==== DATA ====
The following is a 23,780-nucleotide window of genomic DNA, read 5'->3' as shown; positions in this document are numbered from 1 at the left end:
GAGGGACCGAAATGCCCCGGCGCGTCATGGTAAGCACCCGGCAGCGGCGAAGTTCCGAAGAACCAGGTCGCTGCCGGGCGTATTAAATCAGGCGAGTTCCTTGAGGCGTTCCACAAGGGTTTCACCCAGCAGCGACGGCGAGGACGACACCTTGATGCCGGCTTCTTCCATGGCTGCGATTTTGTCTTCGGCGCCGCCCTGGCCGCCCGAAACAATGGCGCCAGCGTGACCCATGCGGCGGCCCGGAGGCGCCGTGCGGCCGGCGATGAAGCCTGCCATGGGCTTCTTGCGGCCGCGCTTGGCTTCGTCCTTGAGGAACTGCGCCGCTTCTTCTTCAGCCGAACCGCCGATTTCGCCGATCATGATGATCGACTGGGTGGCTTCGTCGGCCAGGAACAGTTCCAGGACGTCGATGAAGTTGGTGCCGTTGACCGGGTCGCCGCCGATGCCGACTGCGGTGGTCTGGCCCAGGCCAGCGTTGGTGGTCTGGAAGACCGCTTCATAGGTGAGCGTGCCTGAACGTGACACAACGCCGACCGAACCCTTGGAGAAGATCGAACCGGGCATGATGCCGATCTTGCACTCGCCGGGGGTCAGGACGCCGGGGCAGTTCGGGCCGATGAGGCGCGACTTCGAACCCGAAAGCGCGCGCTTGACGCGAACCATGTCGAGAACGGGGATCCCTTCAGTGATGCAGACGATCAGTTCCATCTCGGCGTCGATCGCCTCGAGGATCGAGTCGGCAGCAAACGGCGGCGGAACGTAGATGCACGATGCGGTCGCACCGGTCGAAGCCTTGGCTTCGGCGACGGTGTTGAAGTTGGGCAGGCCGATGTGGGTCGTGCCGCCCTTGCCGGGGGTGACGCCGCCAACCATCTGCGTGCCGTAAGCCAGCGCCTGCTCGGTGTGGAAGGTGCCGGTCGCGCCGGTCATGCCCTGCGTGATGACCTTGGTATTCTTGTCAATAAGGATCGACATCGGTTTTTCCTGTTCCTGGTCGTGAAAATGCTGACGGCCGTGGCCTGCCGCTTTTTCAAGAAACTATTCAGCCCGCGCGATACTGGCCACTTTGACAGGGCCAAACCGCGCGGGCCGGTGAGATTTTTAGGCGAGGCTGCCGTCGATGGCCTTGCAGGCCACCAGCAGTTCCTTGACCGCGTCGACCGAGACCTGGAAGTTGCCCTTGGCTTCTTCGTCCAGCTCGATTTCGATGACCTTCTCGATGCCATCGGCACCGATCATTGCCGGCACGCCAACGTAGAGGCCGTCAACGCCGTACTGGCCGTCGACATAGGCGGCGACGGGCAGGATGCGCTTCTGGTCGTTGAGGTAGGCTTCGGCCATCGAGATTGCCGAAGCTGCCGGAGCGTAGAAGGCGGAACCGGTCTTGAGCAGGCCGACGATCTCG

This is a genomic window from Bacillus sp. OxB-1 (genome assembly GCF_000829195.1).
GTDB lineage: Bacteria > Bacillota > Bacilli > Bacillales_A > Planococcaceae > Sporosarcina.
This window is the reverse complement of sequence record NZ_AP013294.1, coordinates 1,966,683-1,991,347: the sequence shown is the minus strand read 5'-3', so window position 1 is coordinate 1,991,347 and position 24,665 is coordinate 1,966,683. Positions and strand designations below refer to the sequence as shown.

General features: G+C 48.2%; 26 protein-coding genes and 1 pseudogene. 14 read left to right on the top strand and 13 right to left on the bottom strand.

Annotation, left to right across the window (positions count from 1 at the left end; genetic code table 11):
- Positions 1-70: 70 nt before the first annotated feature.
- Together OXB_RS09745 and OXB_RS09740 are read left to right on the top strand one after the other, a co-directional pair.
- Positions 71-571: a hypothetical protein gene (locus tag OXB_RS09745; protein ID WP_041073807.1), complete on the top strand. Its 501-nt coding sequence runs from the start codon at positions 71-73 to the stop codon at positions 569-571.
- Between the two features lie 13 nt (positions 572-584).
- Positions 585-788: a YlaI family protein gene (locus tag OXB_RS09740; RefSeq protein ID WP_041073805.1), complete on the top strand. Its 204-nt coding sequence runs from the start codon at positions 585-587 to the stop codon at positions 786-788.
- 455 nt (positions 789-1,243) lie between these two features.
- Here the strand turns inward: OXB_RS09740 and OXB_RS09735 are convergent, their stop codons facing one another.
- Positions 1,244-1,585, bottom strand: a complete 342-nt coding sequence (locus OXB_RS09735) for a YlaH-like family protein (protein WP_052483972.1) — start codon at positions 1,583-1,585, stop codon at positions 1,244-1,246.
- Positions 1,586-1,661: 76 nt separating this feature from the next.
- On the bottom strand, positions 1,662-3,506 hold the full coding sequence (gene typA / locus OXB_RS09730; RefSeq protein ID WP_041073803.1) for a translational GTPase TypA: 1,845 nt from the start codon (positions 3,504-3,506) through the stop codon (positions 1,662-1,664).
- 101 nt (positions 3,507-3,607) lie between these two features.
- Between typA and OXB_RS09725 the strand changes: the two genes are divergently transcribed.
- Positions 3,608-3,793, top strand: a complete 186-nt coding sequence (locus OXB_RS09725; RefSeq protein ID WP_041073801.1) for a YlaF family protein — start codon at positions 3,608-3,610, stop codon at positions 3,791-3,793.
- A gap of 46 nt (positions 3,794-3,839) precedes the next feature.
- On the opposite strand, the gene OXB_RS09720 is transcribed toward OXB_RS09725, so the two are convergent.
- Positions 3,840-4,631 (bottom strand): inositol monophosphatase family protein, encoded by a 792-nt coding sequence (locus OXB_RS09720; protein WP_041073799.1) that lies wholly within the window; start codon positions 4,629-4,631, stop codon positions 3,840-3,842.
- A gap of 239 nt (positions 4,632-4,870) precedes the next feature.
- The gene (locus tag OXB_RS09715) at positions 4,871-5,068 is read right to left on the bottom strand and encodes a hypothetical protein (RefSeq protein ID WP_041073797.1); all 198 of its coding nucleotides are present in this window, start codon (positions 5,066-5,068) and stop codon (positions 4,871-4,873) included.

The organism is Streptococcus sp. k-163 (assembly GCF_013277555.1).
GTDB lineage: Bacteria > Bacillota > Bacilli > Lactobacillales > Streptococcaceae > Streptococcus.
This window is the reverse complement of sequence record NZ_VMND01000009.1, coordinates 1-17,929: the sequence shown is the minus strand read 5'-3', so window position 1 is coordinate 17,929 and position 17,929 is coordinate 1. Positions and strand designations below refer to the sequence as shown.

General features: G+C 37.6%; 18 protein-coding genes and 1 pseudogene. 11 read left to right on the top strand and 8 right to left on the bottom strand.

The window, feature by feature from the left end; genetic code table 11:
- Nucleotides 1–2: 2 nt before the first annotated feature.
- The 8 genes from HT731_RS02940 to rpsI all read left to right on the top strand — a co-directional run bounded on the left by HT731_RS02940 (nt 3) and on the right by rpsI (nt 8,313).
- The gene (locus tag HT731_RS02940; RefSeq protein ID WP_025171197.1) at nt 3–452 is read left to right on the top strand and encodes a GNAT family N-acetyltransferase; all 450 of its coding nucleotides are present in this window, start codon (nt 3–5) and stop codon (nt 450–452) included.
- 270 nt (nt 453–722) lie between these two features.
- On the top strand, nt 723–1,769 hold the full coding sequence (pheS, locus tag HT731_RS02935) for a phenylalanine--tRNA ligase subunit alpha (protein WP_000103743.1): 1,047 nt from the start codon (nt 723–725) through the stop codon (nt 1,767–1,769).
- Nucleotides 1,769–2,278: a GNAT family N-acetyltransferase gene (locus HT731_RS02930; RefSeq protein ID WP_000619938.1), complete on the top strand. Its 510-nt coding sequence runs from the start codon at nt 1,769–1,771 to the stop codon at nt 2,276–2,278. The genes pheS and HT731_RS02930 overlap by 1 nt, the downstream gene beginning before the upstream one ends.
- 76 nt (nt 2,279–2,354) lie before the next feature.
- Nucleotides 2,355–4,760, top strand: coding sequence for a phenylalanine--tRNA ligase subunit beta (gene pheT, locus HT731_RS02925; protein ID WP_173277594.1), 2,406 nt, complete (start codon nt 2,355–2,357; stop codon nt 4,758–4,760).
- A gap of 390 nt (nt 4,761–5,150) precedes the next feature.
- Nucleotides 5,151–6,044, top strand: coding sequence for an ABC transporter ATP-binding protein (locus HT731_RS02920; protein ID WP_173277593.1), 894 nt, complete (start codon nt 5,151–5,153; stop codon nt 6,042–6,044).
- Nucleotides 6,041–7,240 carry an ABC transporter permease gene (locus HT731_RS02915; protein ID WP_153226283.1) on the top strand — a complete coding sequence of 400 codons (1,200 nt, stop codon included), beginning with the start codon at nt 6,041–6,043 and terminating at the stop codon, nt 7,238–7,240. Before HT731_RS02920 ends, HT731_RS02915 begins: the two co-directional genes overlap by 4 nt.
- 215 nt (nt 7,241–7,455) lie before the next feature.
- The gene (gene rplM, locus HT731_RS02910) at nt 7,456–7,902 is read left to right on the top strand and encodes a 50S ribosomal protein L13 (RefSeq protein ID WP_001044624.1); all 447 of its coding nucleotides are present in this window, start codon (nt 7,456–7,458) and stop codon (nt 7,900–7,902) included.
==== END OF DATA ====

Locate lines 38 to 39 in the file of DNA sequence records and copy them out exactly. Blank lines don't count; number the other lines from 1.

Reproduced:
- Nucleotides 2,355–4,760, top strand: coding sequence for a phenylalanine--tRNA ligase subunit beta (gene pheT, locus HT731_RS02925; protein ID WP_173277594.1), 2,406 nt, complete (start codon nt 2,355–2,357; stop codon nt 4,758–4,760).
- A gap of 390 nt (nt 4,761–5,150) precedes the next feature.